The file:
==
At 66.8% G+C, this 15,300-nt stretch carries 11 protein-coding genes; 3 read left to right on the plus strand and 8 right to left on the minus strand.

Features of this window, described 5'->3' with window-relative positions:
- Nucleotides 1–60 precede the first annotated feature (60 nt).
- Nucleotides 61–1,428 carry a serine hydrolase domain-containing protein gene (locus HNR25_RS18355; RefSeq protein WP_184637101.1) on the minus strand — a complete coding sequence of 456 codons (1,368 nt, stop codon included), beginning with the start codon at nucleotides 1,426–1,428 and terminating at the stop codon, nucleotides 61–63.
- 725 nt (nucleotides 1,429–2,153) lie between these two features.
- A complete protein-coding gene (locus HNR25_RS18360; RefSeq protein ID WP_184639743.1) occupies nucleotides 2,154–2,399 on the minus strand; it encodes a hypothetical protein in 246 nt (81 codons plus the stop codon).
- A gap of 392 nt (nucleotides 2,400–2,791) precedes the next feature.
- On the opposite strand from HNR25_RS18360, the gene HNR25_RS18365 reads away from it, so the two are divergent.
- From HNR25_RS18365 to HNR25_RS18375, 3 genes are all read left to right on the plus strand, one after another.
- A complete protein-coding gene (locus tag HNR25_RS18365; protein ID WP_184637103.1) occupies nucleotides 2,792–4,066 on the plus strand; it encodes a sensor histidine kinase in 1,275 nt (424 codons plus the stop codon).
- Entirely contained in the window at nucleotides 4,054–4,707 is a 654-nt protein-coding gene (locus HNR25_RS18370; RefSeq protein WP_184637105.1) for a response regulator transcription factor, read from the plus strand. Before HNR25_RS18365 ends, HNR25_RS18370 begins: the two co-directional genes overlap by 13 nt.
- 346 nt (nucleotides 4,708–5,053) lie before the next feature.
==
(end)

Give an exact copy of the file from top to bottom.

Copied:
At 66.8% G+C, this 15,300-nt stretch carries 11 protein-coding genes; 3 read left to right on the plus strand and 8 right to left on the minus strand.

Features of this window, described 5'->3' with window-relative positions:
- Nucleotides 1–60 precede the first annotated feature (60 nt).
- Nucleotides 61–1,428 carry a serine hydrolase domain-containing protein gene (locus HNR25_RS18355; RefSeq protein WP_184637101.1) on the minus strand — a complete coding sequence of 456 codons (1,368 nt, stop codon included), beginning with the start codon at nucleotides 1,426–1,428 and terminating at the stop codon, nucleotides 61–63.
- 725 nt (nucleotides 1,429–2,153) lie between these two features.
- A complete protein-coding gene (locus HNR25_RS18360; RefSeq protein ID WP_184639743.1) occupies nucleotides 2,154–2,399 on the minus strand; it encodes a hypothetical protein in 246 nt (81 codons plus the stop codon).
- A gap of 392 nt (nucleotides 2,400–2,791) precedes the next feature.
- On the opposite strand from HNR25_RS18360, the gene HNR25_RS18365 reads away from it, so the two are divergent.
- From HNR25_RS18365 to HNR25_RS18375, 3 genes are all read left to right on the plus strand, one after another.
- A complete protein-coding gene (locus tag HNR25_RS18365; protein ID WP_184637103.1) occupies nucleotides 2,792–4,066 on the plus strand; it encodes a sensor histidine kinase in 1,275 nt (424 codons plus the stop codon).
- Entirely contained in the window at nucleotides 4,054–4,707 is a 654-nt protein-coding gene (locus HNR25_RS18370; RefSeq protein WP_184637105.1) for a response regulator transcription factor, read from the plus strand. Before HNR25_RS18365 ends, HNR25_RS18370 begins: the two co-directional genes overlap by 13 nt.
- 346 nt (nucleotides 4,708–5,053) lie before the next feature.